The table would include footnotes to explain amounts deducted from and added to the total compensation amounts in the summary compensation table. The SEC proposes that the information set forth in the table, including any footnote disclosure, will be provided in interactive data format using XBRL. Such interactive data would allow the reporting company to tag separately the values disclosed in the required table, and to separately block-text tag the disclosure of the relationship among the measures, the footnote disclosures of deductions and additions used to determine executive compensation actually paid, and the footnote disclosure regarding vesting date valuation assumptions. The list of tags to be specified by the SEC are intended to allow shareholders to compare such data across companies.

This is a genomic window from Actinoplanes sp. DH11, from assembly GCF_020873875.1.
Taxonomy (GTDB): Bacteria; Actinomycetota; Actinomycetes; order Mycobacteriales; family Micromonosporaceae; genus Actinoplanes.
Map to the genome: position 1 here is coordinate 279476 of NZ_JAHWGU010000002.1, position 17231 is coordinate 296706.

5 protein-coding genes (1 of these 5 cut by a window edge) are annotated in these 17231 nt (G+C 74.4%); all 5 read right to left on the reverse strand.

In addition to the table, the proposed rules would require the company to describe both the relationship between the executive compensation actually paid and the company's TSR and, in the case of larger reporting companies, the relationship between the company's TSR and the identified peer group's TSR. The description of such relationships could be provided as a narrative, graphically, or as a combination of the two.

Differing Views Held by the Commissioners on Proposed Rules